It is not enough to understand the normal relations of various substances to living organisms as a whole, for many organisms can metabolize substances that other organisms cannot make the slightest use of. Soil is food for plants, but is useless to animals. The tobacco leaf is food for certain forms of insect life; it is a virulent poison to man. Belladonna is poison to man, but is food for the rabbit. We need, most of all, to understand what has a normal relation to man. If certain types of organisms flourish in sunless caves, this is no clue to the needs of man.
It is so appropriate to judge of things in their relations to life by their effects, rather than by their names, that it is a matter of wonder to us that the principle has been so long overlooked. A substance is not beneficial or injurious because of its name, but because of its effects on the living structure. Without reference to its name, a substance is to be regarded as good or bad in its relation to the living organism in exact ratio to the beneficial or injurious effects it produces. All things must be measured by the same standard and accepted or condemned under the same rule.
It is stupid for physicians and pharmaceutical chemists to speak of the physiological effects of toxic substances. Their effects are always pathologic and experiments to determine their pathological effects are understandable.
It is not difficult to demonstrate that drugs that are poisonous to man are also poisonous to animals; that if a dose is large enough it will kill the animal if it will kill man. Chloral will hypnotize a rabbit or a pigeon; bromide or potassium will render the pigeon stupid; alcohol will do the same for birds; strychnia will induce spasms, coma, paralysis; chloroform will anesthetize a gold fish--but what has all this production of disease in animals to do with curing the sick? That poisons will sicken and kill both men and animals is well known. We want something that will restore health.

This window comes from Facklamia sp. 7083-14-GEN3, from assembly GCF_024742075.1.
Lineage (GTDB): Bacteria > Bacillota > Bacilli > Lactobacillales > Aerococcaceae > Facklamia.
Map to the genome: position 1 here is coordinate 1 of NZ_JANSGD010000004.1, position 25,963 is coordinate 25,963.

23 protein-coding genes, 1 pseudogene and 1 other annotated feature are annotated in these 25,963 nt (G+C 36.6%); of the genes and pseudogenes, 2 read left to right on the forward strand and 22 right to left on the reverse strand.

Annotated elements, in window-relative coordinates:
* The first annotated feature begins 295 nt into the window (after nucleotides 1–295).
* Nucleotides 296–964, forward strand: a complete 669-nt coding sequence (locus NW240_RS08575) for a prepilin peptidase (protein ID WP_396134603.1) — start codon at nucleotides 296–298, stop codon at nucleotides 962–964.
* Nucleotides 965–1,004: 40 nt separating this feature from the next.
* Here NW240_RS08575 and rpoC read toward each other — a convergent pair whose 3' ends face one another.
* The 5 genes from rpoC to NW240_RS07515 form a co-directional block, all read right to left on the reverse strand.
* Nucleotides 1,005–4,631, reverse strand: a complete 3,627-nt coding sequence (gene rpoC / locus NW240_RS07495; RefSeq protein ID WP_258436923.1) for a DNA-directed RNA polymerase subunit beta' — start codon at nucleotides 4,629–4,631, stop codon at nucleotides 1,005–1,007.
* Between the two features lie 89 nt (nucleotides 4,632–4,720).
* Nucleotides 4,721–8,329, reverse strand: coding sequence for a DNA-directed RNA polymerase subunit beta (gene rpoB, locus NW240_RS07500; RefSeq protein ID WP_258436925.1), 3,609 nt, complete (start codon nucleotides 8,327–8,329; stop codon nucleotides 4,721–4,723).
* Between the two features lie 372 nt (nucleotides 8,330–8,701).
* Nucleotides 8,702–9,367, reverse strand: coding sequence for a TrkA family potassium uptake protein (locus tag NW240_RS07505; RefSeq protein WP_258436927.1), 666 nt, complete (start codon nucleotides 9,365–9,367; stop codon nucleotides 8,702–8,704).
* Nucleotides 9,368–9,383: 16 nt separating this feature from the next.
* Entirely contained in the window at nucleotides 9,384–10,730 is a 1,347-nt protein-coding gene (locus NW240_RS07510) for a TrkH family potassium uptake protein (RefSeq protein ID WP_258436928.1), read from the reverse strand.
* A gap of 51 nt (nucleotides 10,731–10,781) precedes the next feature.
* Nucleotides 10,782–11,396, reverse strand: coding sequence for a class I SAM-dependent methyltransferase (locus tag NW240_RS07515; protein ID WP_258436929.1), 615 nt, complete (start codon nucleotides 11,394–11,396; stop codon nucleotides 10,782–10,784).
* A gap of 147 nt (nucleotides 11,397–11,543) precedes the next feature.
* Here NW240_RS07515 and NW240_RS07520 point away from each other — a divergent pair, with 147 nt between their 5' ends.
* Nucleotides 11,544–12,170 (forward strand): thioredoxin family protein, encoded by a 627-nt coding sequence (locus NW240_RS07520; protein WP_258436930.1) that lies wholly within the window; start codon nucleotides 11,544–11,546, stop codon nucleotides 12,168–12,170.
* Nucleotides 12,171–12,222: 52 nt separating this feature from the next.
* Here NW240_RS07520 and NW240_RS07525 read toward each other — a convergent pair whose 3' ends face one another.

There is a large element of stupidity in the belief that when it is demonstrated that drugs will produce disease (coma, paralysis, narcosis, etc.) and death in animals, this demonstrates that they are valuable in the treatment of sick human beings. We must learn to respect that which saves life, not that which destroys it. Anything that finds its way into the organism or that evolves within the organism that is unusable and must, therefore, be expelled may necessitate greater than usual or modified vital actions for its removal-this is disease.
It was demonstrated by Hygienists more than a century and a quarter ago that the living organism seeks to repel or expel anything that is harmful to its constitution. This is to say, it rejects and expels anything that it cannot transform into living structure. Whatever is not a normal constituent of the fluids and tissues of the body is foreign to the organic constitution and must be resisted and expelled. As we will learn later, the actions of resistance and expulsion that follow the ingestion of a drug are mistaken for the actions of the drug; whereas, the drug is just as inert and passive in the body as in the bottle on the druggist's shelf. Perhaps now we can answer the question: what is a medicine? The body wants and can make use of only such substances as it can assimilate and use as food. There are no substances that can be so used in disease that cannot be used in health. This is to say, anything that is to be used remediably must bear a normal or physiological relation to the living organism and must be useful and needed in a state of health. When the public learns the truth, it will see the absurdity of talking about the physiological influence of drugs on the human body and will understand that no drug can have a physiological effect or influence, but that its influence is always and invariably pathological and that no man who understands the nature of disease or the so-called modus operandi of drugs will ever apply the term physiological to any disease-causing substance. Then the public will abandon the nonsensical and frankly contradictory facts of the medical profession and the practices built thereon.